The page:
Hats off to Ray. Oh here's his phone number: 703-392-7691 Harrass back if you wish :)

Wednesday, November 19, 2003

"The New Abortion"

If any readers were wondering why I failed to post yesterday, it was due mostly to the Massachusetts Supreme Judicial Court's sweeping ruling, which basically mandates Cities and Towns in the Bay State to issue marriage lincenses to same-sex couples in 180 days (or six months from today).

According legal experts, such as the future head of Human Rights Campaign (a gay-rights advocacy group based in Washington DC) Massachusetts State Senator Cheryl Jacques, the legislature really can do nothing to stop this ruling until 2006 at the earliest. Under the Commonwealth's constitution, two consecutive sessions of both houses of the legislature must overwhelmingly agree to do a DOMA change to the constitution, AND the voters must then, two years later, approve the change. Which means in effect, the change can't come until 2006 at the earliest, 3 years after the law goes into effect.

On a political side, I think this helps Republicans more than it helps Democrats and hurts both. Our mailboxes have been overflowing from Red States demading we change the constition in MA, and relatively few calls (5 at most) have come in from real constituents. While GOPers may look insensitve and biggoted for passing a DOMA, the upside for rallying their base is huge. Whereas, the Democrats are trying to to seem beholdant to these gay rights advocates, and all of the serious Presidential candidates have said in effect, "yes Civil Unions, no Gay Marriage."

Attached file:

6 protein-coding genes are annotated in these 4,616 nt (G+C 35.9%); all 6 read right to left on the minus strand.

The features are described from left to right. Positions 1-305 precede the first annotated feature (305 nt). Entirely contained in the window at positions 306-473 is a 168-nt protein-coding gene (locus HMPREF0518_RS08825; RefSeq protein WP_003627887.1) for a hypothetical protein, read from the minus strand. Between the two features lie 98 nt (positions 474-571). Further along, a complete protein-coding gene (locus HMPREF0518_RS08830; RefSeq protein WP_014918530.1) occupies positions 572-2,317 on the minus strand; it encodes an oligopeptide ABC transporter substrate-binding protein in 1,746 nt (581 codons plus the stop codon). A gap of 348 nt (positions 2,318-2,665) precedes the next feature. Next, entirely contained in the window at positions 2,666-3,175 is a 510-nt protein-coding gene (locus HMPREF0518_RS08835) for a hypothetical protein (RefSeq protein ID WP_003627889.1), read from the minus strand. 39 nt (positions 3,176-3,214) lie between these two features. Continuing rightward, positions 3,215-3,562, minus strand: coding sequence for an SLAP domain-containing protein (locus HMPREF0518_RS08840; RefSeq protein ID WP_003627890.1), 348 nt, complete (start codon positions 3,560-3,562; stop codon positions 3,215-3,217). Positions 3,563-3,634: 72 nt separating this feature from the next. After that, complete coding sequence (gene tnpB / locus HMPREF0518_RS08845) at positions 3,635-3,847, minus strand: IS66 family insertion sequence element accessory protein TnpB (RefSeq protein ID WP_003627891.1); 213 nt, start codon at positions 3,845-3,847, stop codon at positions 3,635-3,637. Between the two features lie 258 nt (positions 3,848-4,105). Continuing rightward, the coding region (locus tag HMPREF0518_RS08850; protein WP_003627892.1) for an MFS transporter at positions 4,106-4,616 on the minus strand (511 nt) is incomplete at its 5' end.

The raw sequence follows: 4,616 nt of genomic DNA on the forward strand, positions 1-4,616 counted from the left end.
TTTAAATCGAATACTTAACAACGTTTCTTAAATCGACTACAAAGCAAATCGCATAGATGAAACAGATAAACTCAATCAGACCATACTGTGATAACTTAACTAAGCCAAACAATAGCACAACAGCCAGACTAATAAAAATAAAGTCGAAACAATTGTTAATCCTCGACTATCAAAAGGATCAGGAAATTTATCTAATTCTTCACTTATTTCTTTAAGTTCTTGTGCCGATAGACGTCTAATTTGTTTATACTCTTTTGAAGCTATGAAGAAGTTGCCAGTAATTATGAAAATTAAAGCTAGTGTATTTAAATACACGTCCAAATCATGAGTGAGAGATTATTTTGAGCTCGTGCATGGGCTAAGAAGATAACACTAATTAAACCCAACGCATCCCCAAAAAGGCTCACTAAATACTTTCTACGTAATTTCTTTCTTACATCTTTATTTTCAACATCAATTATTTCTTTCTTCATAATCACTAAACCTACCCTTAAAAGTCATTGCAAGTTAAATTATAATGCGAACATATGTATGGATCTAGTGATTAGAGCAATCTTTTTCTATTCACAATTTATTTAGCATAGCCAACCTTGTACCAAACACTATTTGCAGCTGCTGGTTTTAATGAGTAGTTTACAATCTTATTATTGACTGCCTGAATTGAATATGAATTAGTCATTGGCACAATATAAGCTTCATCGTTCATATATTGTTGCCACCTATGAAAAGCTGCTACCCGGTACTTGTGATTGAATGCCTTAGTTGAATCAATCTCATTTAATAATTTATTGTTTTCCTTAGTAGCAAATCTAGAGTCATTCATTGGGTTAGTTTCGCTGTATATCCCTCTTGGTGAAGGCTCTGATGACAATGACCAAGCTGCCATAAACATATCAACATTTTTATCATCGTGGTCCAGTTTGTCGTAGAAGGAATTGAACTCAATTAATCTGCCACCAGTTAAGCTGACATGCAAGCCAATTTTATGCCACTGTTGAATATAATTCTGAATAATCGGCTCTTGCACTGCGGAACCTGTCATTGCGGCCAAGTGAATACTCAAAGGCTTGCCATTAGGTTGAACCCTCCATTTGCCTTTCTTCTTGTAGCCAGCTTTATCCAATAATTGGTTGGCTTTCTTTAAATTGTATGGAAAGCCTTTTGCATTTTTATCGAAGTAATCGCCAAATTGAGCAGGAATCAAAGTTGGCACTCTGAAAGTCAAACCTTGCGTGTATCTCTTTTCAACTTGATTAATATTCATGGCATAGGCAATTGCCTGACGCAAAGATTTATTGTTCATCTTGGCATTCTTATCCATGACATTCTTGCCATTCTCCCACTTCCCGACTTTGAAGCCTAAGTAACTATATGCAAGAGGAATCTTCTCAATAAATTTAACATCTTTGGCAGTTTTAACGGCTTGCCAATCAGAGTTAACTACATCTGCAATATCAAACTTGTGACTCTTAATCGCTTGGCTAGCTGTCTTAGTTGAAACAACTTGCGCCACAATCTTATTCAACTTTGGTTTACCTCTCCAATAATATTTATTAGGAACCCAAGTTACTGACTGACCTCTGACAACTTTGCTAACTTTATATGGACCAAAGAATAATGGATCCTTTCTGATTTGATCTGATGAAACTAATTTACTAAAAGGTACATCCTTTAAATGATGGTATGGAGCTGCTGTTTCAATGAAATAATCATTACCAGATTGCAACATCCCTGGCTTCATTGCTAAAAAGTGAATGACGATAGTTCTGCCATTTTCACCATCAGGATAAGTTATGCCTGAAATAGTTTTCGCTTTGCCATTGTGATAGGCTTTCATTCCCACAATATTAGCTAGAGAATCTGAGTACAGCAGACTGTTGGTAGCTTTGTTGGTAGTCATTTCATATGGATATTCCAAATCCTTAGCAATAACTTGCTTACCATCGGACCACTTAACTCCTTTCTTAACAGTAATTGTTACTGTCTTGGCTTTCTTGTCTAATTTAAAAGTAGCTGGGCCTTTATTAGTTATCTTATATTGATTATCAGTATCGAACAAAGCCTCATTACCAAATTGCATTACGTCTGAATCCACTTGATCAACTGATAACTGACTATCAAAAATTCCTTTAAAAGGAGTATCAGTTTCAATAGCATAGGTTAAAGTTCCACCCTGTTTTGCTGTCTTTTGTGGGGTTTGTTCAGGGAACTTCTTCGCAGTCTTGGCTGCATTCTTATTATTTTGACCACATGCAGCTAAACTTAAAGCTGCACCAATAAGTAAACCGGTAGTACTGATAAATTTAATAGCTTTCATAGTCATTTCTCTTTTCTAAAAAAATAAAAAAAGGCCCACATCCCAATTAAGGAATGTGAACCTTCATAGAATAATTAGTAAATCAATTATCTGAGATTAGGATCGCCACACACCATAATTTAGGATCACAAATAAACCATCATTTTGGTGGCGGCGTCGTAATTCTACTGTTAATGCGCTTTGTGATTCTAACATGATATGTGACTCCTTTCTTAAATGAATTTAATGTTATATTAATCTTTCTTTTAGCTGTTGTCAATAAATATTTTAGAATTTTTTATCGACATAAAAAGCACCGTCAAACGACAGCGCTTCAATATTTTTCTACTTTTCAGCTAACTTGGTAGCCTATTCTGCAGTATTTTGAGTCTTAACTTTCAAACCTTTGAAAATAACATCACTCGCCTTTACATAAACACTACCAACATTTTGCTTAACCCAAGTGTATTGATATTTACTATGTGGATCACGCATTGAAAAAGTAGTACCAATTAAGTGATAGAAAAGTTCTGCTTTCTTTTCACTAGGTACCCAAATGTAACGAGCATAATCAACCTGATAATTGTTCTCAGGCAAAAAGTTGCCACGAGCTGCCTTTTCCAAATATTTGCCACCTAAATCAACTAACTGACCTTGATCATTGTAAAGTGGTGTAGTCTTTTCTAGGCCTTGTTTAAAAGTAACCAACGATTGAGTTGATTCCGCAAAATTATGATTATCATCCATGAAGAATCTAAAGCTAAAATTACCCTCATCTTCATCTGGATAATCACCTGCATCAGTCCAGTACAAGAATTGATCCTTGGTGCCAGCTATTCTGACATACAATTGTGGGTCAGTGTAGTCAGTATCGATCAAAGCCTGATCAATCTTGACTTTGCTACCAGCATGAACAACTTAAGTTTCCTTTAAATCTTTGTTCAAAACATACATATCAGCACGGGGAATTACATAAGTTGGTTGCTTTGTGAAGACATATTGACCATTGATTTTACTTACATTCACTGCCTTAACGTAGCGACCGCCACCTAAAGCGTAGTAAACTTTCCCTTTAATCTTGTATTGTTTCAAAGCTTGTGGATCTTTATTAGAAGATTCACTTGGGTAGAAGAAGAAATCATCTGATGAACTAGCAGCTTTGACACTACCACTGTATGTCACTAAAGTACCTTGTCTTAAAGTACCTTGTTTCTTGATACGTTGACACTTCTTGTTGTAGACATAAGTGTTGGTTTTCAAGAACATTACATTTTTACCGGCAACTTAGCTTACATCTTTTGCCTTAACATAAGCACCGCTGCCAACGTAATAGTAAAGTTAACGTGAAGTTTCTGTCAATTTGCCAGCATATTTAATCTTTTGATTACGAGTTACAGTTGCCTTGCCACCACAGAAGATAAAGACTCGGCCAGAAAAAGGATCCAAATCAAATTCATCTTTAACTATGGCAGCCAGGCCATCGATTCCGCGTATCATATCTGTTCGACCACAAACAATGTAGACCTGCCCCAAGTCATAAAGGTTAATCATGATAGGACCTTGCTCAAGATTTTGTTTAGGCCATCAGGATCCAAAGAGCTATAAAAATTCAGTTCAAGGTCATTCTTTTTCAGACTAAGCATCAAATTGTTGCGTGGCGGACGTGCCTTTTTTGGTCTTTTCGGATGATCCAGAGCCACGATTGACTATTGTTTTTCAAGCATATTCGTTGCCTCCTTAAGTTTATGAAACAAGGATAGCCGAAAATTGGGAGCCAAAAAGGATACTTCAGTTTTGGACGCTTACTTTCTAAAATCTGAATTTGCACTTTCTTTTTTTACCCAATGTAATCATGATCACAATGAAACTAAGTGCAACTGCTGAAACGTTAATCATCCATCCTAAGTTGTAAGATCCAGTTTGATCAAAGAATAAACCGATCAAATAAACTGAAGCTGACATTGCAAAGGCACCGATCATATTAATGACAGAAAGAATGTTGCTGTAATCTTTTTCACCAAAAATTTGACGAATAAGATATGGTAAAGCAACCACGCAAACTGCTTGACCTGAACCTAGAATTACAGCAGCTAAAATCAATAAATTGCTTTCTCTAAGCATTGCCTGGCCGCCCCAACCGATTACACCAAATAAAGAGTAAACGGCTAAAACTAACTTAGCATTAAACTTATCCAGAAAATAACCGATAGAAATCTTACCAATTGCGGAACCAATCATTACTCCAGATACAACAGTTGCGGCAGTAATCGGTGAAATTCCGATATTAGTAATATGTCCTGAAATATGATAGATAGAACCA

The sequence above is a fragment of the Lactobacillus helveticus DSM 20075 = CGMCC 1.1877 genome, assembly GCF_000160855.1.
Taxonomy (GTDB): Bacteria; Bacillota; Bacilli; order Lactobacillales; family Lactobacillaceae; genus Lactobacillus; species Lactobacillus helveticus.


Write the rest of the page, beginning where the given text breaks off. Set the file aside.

This a wedge issue, which will be used to further divide the country like Abortion has done, between the Gore America and Bush America and our so-called 50-50 nation. This is going to get ugly.

How do I stand? I think every state should get to decide on the marriage issue, but I think nationally there needs to be a law that gives same sex couples the same rights to insurance, inheritance, hospital visitation etc that hetrosexual couples get. I get the "separate but not equal" argument against civil unions but I feel uncomfortable with shoving down marriage into people's throats that vehemitly oppose it. Let every state and church decide what they want to do marriage-wise but rights wise, there should be no difference between hetro- and homosexual couples, in my view. Also, I am concerned about the court deciding this and the state legislature being unwilling to take action in this regard. Just goes to show that legislators are cowards in general. I would have rather the legislature decided this, but at least statewide polling says that the decision will be supported (except for those who are over 65 and over evangelical christians, surprise surprise) in the high 50s.

Keep those emails coming, Texas!

Monday, November 17, 2003

Is it over yet?